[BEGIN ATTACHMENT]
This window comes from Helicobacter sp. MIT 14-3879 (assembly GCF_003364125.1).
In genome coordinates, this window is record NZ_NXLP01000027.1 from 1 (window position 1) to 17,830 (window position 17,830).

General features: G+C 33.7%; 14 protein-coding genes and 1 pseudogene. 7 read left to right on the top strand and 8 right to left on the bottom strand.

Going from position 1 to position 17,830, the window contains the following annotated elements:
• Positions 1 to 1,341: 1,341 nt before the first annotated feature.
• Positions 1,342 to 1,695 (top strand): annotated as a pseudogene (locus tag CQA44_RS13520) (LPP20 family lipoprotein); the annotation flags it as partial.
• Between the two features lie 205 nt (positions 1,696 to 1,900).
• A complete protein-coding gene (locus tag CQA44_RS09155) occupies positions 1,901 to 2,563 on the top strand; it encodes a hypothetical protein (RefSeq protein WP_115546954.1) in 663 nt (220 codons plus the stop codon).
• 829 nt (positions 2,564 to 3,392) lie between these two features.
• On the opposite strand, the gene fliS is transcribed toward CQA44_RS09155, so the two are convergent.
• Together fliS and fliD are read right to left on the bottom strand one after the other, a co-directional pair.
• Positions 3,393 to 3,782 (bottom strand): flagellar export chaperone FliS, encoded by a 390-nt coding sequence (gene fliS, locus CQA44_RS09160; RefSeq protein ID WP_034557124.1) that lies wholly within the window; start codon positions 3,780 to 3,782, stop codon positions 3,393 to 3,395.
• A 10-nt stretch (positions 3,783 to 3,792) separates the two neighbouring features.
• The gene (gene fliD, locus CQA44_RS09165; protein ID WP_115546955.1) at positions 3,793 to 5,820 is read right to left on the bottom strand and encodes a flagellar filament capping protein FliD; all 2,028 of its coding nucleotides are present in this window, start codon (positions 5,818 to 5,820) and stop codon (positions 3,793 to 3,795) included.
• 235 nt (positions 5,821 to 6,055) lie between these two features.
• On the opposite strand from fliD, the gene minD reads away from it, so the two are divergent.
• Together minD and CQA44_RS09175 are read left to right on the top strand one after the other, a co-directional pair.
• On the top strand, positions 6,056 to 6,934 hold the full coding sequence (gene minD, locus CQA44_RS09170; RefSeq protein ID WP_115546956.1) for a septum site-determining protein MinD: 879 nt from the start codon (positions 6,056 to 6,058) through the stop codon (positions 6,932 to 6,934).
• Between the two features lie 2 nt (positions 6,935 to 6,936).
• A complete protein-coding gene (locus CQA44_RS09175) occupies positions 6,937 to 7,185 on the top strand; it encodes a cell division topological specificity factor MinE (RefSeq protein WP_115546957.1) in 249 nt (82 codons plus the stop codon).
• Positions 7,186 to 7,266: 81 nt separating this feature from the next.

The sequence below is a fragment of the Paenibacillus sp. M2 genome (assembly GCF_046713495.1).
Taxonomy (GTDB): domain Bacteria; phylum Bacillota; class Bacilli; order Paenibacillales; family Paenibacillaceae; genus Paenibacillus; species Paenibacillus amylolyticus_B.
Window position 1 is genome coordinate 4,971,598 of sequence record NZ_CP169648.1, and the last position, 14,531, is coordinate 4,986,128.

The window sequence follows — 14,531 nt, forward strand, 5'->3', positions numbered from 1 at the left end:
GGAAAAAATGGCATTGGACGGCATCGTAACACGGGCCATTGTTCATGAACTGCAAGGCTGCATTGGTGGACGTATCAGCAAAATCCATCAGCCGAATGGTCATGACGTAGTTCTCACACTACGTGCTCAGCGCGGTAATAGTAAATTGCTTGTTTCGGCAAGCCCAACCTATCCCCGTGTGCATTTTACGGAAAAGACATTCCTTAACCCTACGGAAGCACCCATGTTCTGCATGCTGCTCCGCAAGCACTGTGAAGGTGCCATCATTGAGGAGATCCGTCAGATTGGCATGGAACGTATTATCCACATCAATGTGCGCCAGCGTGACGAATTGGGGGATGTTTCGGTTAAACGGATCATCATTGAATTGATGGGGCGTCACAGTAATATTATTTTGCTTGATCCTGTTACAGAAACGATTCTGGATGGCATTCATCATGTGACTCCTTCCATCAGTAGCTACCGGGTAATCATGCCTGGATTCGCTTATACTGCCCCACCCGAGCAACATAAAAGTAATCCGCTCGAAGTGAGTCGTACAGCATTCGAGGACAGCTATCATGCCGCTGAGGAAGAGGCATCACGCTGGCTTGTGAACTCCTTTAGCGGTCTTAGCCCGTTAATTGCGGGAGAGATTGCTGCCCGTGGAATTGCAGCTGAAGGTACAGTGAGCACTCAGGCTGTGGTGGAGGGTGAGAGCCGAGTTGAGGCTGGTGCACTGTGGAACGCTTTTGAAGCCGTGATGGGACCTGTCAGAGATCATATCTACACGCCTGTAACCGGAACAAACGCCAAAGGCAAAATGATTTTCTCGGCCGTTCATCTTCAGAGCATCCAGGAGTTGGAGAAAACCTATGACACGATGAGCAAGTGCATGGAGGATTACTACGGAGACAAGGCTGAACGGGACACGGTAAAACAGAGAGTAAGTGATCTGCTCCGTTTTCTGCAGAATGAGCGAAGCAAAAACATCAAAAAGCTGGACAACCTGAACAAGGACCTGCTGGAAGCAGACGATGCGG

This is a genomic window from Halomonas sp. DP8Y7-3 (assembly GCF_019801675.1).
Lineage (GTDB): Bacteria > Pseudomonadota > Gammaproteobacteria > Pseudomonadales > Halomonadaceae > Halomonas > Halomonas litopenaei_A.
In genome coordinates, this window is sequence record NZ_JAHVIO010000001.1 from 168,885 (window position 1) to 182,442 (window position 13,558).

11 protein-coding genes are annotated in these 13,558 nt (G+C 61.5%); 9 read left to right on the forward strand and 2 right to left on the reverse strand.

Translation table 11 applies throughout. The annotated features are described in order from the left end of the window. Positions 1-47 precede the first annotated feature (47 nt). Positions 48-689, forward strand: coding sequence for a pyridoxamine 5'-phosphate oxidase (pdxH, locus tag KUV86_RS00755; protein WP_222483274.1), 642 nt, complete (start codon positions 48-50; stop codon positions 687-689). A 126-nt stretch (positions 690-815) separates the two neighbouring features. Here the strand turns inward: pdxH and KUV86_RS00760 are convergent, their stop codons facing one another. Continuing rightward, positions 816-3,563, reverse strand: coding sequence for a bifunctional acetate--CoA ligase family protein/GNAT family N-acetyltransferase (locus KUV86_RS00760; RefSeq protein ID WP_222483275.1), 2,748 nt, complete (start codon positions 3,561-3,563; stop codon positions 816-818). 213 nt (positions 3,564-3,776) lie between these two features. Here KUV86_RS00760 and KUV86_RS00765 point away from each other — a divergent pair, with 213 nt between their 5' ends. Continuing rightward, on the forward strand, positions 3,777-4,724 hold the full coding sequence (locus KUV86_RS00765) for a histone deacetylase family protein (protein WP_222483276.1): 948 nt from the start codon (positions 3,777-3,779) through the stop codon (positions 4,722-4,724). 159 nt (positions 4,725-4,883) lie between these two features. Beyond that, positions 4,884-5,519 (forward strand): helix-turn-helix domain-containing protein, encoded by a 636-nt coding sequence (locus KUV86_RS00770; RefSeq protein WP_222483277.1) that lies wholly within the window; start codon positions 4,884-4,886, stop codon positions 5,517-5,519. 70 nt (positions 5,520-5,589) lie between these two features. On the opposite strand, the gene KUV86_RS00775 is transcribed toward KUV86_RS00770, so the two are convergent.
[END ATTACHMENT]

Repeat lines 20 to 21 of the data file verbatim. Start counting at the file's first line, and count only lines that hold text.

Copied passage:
• A complete protein-coding gene (locus CQA44_RS09175) occupies positions 6,937 to 7,185 on the top strand; it encodes a cell division topological specificity factor MinE (RefSeq protein WP_115546957.1) in 249 nt (82 codons plus the stop codon).
• Positions 7,186 to 7,266: 81 nt separating this feature from the next.